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What to know about deploying hybrid cloud video

What to know about deploying hybrid cloud video
Hybrid cloud entails the best of both on-premises and cloud solutions. When deployed right, hybrid cloud video offers much flexibility and cost-savings for users.
Hybrid cloud entails the best of both on-premises and cloud solutions. When deployed right, hybrid cloud video offers much flexibility and cost-savings for users.

How hybrid cloud video works

In a hybrid architecture, the system can be configured so that, for example, video data from certain cameras that are deemed critical are stored on-premises, and those from other cameras go to the cloud. Or video footage is stored on-premises first and is then pushed to the cloud after a certain period for long-term storage. Either way, the user achieves some cloud savings as well as bandwidth optimization.
“You can keep your immediately recorded video for the first 10 to 20 days on-premises and then have it trickled to the cloud. And in a true hybrid cloud, when you’re retrieving video you won't necessarily know whether you’re getting it from the cloud or from the on-premises storage,” said Danny Berkovic, SVP of Electronic Security at Securitas Australia.
According to Laurent Villeneuve, Product Marketing Manager at Genetec, the way hybrid cloud is deployed depends on the end user’s own needs and requirements, and there are three common approaches to deploying hybrid cloud.
“The first and perhaps most common deployment would include an on-premises VMS system along with a simple cloud storage extension that could support, for example, longer retention periods of video downsized to lower definition. This would be considered the entry point to what we could call a hybrid architecture. A second common category would include enterprise customers with a global footprint of geographically distributed operations. Here, the architecture would reveal a network of cloud and local video management and storage appliances, services and components as required. In this case they may run a larger VMS deployment in their headquarters which would mostly be on premises, with many smaller, remote sites federated into the main site,” Villeneuve said.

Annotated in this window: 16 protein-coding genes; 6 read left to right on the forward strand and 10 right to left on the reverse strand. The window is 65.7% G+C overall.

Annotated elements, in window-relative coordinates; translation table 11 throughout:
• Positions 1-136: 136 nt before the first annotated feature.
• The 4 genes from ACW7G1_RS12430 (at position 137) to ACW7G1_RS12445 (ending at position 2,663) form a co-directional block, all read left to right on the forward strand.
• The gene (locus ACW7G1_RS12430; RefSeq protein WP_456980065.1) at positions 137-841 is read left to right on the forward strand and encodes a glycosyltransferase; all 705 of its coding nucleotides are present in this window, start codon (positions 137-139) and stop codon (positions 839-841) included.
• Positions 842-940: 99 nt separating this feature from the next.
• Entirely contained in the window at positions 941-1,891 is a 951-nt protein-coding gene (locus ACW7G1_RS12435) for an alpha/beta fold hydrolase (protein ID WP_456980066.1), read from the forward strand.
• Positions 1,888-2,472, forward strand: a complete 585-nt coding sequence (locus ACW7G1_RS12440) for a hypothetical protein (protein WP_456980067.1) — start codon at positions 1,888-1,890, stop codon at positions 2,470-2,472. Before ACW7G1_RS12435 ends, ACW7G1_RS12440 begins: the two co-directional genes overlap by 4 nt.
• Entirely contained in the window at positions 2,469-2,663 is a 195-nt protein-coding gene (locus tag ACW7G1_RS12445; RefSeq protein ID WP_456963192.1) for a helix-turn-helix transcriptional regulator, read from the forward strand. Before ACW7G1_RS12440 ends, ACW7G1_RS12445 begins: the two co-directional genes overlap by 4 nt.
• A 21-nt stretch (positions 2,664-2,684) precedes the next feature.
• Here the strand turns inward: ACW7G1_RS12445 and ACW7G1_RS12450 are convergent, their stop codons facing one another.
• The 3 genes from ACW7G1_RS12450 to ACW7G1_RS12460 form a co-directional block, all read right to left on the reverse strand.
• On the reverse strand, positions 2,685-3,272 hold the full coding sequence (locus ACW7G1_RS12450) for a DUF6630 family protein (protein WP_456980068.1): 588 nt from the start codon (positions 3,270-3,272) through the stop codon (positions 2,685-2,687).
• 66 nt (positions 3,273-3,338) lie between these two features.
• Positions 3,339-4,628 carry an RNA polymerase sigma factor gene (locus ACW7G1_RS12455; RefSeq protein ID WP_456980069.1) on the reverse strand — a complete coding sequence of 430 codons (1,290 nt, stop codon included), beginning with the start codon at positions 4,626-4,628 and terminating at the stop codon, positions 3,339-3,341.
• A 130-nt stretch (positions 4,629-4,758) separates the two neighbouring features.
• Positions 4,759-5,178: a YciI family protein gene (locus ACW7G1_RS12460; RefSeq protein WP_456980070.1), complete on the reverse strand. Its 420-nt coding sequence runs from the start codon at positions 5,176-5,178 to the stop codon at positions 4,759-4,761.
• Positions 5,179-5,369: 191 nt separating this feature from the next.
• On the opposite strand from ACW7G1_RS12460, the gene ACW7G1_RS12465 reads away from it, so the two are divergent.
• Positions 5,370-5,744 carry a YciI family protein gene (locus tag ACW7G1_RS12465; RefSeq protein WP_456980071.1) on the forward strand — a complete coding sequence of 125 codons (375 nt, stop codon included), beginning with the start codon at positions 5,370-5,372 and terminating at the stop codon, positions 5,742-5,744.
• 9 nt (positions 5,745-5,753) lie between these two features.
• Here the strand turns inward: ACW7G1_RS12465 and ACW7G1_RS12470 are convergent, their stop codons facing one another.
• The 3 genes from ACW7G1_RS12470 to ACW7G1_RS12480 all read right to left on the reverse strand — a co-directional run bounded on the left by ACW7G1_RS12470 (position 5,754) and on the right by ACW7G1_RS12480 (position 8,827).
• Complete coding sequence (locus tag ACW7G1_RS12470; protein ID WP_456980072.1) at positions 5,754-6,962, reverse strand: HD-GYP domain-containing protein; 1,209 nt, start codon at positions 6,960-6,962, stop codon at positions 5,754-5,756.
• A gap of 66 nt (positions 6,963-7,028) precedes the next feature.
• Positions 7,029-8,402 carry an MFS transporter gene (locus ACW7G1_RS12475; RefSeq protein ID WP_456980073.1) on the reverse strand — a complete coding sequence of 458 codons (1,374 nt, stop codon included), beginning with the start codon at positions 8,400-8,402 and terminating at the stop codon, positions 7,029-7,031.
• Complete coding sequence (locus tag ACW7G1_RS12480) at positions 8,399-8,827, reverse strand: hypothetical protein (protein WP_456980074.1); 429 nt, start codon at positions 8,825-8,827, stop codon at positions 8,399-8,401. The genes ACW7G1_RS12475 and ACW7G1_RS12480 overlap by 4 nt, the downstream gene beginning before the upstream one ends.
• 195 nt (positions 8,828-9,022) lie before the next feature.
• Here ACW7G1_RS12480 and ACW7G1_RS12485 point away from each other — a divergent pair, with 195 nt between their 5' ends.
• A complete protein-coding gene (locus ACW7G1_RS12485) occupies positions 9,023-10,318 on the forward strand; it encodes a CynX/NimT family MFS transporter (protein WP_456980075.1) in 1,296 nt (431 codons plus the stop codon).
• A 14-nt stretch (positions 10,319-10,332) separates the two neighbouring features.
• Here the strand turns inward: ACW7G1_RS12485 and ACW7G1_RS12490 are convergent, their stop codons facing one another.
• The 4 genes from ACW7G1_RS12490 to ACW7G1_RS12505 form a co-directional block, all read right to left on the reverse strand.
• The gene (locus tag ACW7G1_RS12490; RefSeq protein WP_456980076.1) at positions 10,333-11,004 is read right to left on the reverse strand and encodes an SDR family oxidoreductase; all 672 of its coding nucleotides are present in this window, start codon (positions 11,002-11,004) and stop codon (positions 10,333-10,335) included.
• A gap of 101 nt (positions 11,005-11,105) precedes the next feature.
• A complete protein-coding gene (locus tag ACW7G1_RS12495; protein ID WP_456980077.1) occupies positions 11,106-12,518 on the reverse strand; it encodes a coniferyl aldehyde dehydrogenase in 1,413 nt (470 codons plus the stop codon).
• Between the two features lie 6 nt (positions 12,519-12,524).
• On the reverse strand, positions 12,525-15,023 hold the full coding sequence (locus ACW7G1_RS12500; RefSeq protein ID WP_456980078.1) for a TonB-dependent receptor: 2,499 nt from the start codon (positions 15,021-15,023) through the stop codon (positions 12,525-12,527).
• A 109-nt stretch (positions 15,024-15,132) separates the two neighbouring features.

“The third category would be an organization of virtually any size, but one that elects to run its VMS and associated video analytics within its on-premises infrastructure connected to a number of cloud applications to export and share video. This architecture would be typical for say a municipal police department that needs to collaborate securely on video evidence between precincts and other law enforcement agencies. In this case, they may include local clouds managed by the larger organization,” he added. “Thanks to the unprecedented flexibility of today’s hybrid architectures, whatever your organization’s particular needs are, there is a solution for there for you.”

What equipment is needed for hybrid cloud video

In terms of equipment, the user of course needs to have the cameras onsite. Then, they need a hardware device onsite that saves some videos and pushes others to the cloud. “In case of a hybrid setup a customer would buy and install a piece of hardware similar to cloud-enabled NVR (gateway or bridge), plug it into Internet and connect cameras to it. Often some footage is stored on hybrid device. Simple analytics could be processed on the edge as well. Web UI, sharing and notification functionality are usually located on the cloud side,” said Viachaslau Hrytsevich, CEO of 3dEYE.
“The system architecture is basically the same as a pure cloud solution, the only difference being where the data is stored. The customer essentially buys the storage up front and deploys it at the edge. Once there, we connect that storage array to the cloud, and centralize it and the connected cameras into a single interface that is identical to our pure cloud offering. It would be hard to tell the difference from a user experience perspective if you did not know that the data was being stored at the edge,” said Dean Drako, Founder and CEO of Eagle Eye Networks.

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